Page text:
Mariel Buckley, Everywhere I Used to Be. There’s blood on the tracks of this evocative second album from singer, songwriter, and acoustic guitarist Mariel Buckley, who says that her music “has often remained a vague, if not softer representation of my stuff, until now.” Her goal with the dozen original songs here (including two penned with co-writers) was to let out her feelings and have people see her “as a different offering in the public eye, authentically and deliberately.”
Mission accomplished on this overdue follow-up to 2018’s Driving in the Dark. The alt-country/rock music on Everywhere I Used to Be is easy to listen to, but its often self-critical lyrics describe situations that must have been hard for Buckley to live through. In “Hate This Town,” for example, she sings, “Drink until I feel like talking / It’s hard to feel, so what’s one more pint…Goddamn it, I hate myself / Goddamn it, I hate this town.” And, in “Going Nowhere”: “I get bored, I talk shit…I get so damn frustrated / When things don’t go my way / But I’m always starting fires / Just to walk away.”
The Alberta, Canada–based artist says she made the album “for losers and underdogs” and wants “every outsider and lost soul to feel seen and safe with these songs.” In fact, while outcasts will undoubtedly relate to this material, you don’t have to be suffering or an outsider to appreciate Buckley’s well-crafted music. She writes consistently hummable melodies, sings with conviction, and conveys not just melancholy and pain but also compassion and tenderness. It doesn’t hurt that she is backed by a talented crew that features pedal steel, electric guitar, percussion, bass, keyboards, and synthesizer.
More Noteworthy New Albums
Forrest McCurren, Oh Me, Oh My. This debut from Missouri-based Forrest McCurren offers folksy vocal work, upbeat music, and often lighthearted story songs that recall Guy Clark, Kris Kristofferson, John Prine, and Roger Miller. McCurren, whose lyrics embrace some cliches, isn’t on a par with any of those artists yet, but his vocals are engaging and his band—which includes his wife, Margaret, on violin, as well as a keyboard player, a drummer, a bassist, and a guitarist—adds to the fun. There’s promise here, but we’ll have to wait for a sophomore release to get a better sense of just how much.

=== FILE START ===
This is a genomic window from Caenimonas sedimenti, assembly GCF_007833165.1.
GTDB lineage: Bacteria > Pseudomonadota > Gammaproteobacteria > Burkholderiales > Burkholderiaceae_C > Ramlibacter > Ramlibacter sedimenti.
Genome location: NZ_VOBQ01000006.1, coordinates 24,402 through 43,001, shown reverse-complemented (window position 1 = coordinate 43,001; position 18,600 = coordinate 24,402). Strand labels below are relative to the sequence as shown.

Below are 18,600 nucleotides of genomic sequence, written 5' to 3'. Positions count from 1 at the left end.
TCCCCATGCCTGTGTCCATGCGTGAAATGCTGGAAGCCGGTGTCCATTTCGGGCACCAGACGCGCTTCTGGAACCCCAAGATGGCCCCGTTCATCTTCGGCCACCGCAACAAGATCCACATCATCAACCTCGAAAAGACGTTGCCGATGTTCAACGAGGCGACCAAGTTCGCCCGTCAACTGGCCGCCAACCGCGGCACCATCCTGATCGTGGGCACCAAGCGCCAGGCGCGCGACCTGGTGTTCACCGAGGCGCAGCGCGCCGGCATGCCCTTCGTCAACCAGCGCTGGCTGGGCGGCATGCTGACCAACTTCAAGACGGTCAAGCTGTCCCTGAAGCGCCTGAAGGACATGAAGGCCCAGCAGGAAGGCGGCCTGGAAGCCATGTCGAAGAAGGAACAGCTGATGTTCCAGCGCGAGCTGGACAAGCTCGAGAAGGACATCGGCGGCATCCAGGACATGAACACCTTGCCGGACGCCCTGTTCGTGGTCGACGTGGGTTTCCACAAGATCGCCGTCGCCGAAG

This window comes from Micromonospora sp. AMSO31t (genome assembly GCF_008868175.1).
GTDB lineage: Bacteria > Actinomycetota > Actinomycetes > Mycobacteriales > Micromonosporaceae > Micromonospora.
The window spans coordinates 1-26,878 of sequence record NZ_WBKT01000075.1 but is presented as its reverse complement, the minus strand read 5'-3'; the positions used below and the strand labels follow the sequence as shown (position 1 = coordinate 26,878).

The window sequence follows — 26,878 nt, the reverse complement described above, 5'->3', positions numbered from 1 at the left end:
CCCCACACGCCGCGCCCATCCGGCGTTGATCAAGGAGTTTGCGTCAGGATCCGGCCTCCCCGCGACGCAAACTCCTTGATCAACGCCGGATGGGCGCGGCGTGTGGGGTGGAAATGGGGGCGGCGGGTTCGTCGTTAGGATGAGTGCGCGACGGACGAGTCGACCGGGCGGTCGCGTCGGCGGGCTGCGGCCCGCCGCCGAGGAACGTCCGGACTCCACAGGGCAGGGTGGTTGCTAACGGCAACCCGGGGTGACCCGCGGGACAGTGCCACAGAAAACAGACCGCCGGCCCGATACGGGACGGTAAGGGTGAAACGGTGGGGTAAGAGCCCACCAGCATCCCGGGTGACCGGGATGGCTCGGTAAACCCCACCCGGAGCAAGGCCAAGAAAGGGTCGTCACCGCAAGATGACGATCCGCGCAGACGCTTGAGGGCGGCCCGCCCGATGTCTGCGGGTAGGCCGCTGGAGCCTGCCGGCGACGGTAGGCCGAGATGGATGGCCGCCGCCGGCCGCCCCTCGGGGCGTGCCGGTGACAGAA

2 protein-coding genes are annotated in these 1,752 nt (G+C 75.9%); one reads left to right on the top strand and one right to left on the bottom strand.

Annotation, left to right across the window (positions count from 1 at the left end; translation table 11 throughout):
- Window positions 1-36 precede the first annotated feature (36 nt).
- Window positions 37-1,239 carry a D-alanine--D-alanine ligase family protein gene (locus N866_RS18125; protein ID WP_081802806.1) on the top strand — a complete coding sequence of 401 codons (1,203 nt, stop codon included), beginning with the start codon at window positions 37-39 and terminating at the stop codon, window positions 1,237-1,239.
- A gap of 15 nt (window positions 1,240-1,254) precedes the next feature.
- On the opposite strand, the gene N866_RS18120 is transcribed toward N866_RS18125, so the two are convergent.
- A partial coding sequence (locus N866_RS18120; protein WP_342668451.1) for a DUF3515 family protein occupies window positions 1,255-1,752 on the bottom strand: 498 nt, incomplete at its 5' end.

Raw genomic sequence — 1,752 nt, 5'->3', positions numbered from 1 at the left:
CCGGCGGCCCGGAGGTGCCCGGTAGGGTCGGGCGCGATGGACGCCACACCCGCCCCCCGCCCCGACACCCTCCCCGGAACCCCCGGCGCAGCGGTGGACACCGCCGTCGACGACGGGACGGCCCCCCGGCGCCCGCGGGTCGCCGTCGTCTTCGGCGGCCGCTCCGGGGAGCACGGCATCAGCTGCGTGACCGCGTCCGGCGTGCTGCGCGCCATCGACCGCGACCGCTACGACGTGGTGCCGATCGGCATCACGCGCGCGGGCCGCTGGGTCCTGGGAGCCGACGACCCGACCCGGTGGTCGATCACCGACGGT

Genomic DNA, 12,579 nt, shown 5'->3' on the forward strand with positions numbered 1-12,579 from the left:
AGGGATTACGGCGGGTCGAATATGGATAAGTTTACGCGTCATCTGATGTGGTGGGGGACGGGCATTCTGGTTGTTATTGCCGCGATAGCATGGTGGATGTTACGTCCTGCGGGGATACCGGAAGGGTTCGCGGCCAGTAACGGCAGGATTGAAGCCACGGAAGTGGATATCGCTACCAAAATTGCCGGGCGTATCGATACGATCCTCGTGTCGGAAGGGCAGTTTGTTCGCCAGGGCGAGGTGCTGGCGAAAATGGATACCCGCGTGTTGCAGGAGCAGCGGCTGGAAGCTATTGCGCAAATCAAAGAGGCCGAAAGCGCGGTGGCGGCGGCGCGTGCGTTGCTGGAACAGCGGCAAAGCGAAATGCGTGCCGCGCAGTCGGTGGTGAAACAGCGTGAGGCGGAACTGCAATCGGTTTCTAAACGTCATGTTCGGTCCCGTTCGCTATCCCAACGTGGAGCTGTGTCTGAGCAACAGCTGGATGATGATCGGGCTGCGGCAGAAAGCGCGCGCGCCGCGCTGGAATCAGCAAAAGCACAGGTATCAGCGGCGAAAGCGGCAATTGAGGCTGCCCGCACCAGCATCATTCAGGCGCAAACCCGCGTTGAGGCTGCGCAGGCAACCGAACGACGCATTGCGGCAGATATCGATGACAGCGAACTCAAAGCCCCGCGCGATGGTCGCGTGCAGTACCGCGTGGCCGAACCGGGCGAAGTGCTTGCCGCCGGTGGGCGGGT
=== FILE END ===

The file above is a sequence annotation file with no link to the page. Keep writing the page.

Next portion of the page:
Ever More Nest, Out Here Now. This is the follow-up to Ever More Nest’s memorable 2018 debut CD, The Place That You Call Home. The new album features consummate production by Neilson Hubbard (who co-produced the last CD) and again finds group prime mover Kelcy Wilburn providing the vocals. The Louisiana native also wrote (or in one case co-wrote) all the songs, which seem largely autobiographical and cover subjects like the pandemic, the struggles associated with being a musician, and self-discovery. Wilburn is a fine singer whose delivery variously conjures up Fairport Convention’s Sandy Denny and 10,000 Maniacs’ Natalie Merchant. She is joined here by Hubbard on drums, percussion, and piano as well as multi-instrumentalist Will Kimbrough on guitars, banjo, and mandolin, bassist Dean Marold, and the always wonderful Fats Kaplin, who adds violin, viola, and pedal steel.
Katy Guillen & the Drive, Another One Gained. Another One Gained is the first full-length album (following two EPs) from singer/songwriter Katy Guillen, who plays guitar, bass, and keyboards, and drummer Stephanie Williams, who also plays bass and whose contributions figure prominently in the mix. The pair, who hail from Missouri, deliver a room-filling sound that seems like the work of at least half a dozen musicians but in fact, the only additional backup consists of keyboards and programming by their producer, Kevin Ratterman (My Morning Jacket, Ray LaMontagne). There are a few ballads on the album, such as the lovely “Harsh Realization,” but this is primarily an alt-rock outing. The excellent vocals serve mostly as a sonic element rather than a vehicle to convey the lyrics, which are notable but tend to take a back seat to the beat and shimmering guitar.
Jeff Burger’s website, byjeffburger.com, contains more than four decades’ worth of music reviews and commentary. His books include Dylan on Dylan: Interviews and Encounters, Lennon on Lennon: Conversations with John Lennon, Leonard Cohen on Leonard Cohen: Interviews and Encounters, and Springsteen on Springsteen: Interviews, Speeches, and Encounters.